on your mark...
Golomb rulers were discovered
by Solomon W. Golomb, a mathematics professor with an interest in coding, combinational
analysis, and mathematical puzzles. In fact, his interest and contributions
to the Scientific American "Mathematical Games" led to the existence
of Golomb Rulers. ("distributed.net: Project OGR) Golomb rulers are numbers in such an order that
each pair of numbers has a unique difference from all other pairs. A Golomb
ruler with only three marks would be 0-1-4. The distances between each of the
numbers are 1, 3, and 4. An optimal Golomb ruler with four marks is 0-1-4-6.
The distances between each of those numbers are 1, 2, 3, 4, 5, 6. Thus, the
marks have the most unique differences but the ruler is short in length. The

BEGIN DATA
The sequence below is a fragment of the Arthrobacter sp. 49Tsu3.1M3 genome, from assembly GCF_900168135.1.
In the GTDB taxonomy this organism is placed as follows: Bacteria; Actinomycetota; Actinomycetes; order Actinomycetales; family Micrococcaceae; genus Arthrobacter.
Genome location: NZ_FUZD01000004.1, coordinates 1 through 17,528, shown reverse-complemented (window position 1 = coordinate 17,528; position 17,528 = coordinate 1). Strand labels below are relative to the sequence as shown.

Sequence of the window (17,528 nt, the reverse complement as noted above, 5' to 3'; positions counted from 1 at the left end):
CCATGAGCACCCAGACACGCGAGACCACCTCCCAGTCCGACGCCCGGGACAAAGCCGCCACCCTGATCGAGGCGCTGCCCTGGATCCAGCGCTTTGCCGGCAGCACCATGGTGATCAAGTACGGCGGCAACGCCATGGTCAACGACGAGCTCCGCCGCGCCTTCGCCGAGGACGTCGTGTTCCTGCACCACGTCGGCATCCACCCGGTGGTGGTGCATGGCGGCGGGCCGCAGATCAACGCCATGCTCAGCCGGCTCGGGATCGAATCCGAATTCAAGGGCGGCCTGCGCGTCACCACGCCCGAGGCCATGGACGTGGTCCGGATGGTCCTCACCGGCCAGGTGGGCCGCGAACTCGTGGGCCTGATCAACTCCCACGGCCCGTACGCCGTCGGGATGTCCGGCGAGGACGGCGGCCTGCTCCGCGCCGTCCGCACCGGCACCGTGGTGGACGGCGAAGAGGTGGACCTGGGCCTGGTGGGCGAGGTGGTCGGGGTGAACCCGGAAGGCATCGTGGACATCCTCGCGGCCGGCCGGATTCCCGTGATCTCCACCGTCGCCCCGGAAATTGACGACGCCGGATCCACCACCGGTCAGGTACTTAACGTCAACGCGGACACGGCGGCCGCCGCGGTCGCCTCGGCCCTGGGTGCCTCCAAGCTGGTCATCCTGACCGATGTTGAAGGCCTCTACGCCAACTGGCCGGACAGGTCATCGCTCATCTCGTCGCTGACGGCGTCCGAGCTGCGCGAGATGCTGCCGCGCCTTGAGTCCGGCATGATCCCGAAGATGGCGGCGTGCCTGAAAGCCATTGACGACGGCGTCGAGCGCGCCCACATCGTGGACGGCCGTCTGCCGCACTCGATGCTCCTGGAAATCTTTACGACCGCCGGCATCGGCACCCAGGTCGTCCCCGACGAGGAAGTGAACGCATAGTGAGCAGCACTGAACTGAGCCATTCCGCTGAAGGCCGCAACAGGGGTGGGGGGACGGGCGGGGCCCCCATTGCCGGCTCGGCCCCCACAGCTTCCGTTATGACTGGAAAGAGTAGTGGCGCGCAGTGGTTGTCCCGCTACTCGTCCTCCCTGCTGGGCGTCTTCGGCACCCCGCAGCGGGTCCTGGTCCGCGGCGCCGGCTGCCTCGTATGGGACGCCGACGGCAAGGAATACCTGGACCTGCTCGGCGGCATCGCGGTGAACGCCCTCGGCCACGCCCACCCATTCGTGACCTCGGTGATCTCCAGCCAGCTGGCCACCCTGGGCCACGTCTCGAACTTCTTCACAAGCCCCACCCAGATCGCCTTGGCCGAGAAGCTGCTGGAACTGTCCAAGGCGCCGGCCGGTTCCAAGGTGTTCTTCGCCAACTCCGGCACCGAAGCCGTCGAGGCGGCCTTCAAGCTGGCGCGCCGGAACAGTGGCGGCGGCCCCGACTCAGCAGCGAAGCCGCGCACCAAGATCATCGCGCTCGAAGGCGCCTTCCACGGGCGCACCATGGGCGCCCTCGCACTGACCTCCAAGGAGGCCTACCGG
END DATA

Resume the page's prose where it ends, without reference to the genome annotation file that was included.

length is six, since six is the total distance from 0-6. However, Golomb rulers
are usually characterized by their differences; the above ruler would be 0-1-3-2.
When the rulers are written this way, the lengths can be found by adding all
of the differences.
Optimal Golomb rulers may
appear to be simple number patterns, but they are incredibly useful. Optimal
Golomb rulers — also referred to as OGR — are used in numerous fields of study,
such as laser technology, crystallography, and radio astronomy. They can even
be used in cryptography. The Internet hadn't been exposed to a Golomb ruler
distributed computing project until a now-defunct group created programs called
GARSP and GVANT. (Garry) Although this OGR groupšs efforts were somewhat
in vain- they didn't find any new optimal rulers; they only proved that the
current 21, 22, and 23 mark optimal Golomb rulers were, in fact, optimal- they
opened the possibility for distributed computing techniques to search for a
larger optimal ruler.
©2000 Team DC (Thinkquest Team C007645). Hosted by ThinkQuest.